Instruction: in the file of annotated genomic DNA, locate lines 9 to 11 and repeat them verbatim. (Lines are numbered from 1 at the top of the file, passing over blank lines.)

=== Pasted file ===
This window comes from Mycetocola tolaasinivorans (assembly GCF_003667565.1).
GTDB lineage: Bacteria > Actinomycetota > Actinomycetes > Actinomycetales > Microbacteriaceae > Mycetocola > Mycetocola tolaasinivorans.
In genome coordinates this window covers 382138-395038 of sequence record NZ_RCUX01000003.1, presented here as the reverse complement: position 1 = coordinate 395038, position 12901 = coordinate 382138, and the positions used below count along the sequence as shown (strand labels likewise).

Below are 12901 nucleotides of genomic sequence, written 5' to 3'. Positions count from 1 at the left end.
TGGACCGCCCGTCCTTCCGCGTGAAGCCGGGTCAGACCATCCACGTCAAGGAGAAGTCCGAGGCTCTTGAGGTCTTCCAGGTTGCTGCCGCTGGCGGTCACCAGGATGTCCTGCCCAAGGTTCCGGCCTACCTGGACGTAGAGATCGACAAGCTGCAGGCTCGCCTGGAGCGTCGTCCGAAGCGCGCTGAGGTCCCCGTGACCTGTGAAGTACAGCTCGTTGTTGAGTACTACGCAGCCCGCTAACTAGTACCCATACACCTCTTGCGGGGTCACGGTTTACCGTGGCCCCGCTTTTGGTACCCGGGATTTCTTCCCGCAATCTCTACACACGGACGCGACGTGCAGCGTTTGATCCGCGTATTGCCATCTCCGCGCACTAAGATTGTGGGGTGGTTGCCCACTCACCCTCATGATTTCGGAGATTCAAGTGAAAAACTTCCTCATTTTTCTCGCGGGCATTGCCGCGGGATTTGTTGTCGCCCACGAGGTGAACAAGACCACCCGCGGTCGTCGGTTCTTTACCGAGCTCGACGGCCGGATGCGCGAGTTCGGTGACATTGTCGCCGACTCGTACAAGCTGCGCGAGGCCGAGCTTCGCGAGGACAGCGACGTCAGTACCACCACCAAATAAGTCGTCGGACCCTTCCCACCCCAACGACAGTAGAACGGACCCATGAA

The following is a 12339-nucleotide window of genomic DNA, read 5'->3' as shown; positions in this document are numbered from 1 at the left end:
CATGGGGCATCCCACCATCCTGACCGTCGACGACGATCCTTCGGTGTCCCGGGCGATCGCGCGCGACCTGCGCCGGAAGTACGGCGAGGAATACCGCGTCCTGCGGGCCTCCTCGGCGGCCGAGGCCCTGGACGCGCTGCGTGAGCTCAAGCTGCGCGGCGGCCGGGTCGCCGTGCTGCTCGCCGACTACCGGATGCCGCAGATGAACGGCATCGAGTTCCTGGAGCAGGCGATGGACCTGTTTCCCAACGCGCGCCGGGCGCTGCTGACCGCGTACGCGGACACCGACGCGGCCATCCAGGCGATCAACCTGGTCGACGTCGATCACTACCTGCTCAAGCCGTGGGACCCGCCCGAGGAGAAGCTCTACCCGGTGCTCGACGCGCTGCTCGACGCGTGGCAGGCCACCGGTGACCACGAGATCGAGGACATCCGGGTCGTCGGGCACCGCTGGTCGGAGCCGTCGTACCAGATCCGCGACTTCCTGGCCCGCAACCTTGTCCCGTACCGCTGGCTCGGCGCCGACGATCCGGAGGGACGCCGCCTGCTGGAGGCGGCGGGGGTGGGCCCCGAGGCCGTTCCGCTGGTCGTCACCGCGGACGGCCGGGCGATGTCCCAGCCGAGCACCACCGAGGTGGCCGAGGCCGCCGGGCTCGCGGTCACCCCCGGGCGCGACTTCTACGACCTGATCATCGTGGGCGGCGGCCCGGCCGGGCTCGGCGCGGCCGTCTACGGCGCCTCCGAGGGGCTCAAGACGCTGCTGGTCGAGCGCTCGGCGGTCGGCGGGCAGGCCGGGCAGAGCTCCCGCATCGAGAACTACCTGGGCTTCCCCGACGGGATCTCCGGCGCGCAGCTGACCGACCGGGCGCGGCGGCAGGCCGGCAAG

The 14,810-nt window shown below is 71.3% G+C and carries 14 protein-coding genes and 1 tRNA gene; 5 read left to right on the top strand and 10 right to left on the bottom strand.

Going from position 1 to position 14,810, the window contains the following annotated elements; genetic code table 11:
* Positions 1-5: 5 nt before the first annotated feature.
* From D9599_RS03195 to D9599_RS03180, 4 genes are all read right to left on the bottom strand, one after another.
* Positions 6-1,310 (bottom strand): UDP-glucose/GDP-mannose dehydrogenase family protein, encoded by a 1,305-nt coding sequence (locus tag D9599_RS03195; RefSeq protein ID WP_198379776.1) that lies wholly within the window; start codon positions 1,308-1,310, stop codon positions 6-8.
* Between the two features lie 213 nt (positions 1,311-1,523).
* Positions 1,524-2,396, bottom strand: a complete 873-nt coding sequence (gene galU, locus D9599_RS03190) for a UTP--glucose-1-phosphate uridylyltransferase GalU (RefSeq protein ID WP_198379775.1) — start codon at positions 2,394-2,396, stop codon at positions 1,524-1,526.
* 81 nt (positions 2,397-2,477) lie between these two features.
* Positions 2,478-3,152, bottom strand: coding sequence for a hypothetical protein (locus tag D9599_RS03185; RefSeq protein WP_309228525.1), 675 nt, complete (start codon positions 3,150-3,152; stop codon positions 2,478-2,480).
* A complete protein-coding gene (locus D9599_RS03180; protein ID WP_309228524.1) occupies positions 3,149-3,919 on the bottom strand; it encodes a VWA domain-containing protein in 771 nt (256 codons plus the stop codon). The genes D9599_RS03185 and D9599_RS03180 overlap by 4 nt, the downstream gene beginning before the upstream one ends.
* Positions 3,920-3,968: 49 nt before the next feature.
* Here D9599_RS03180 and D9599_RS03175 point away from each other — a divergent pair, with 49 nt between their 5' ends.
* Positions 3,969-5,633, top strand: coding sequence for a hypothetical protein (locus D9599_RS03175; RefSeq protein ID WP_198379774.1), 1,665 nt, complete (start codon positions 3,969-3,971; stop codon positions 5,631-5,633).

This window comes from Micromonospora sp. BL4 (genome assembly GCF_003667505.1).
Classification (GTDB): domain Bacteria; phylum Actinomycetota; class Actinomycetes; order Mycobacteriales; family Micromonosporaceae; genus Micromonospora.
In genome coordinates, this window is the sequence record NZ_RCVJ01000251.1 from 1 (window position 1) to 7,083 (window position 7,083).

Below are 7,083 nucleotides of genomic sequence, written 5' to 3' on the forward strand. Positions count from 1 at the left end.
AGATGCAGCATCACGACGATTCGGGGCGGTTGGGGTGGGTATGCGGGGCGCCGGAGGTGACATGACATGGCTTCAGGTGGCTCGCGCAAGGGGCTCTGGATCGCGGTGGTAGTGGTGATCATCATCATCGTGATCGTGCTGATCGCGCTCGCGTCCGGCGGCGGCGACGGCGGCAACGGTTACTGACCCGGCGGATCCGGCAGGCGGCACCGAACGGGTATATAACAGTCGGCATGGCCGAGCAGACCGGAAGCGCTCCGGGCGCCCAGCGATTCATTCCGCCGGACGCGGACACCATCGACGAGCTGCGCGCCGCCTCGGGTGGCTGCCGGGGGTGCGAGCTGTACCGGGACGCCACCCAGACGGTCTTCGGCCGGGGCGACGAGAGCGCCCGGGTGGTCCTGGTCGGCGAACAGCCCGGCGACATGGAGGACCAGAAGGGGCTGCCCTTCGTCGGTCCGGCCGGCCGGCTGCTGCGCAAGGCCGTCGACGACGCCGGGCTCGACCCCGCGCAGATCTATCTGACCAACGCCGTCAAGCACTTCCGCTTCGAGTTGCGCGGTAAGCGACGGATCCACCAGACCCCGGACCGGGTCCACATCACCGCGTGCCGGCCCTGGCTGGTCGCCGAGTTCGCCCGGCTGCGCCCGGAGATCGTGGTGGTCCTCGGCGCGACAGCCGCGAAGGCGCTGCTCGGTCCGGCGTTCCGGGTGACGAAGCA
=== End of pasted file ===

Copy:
Going from position 1 to position 14,810, the window contains the following annotated elements; genetic code table 11:
* Positions 1-5: 5 nt before the first annotated feature.
* From D9599_RS03195 to D9599_RS03180, 4 genes are all read right to left on the bottom strand, one after another.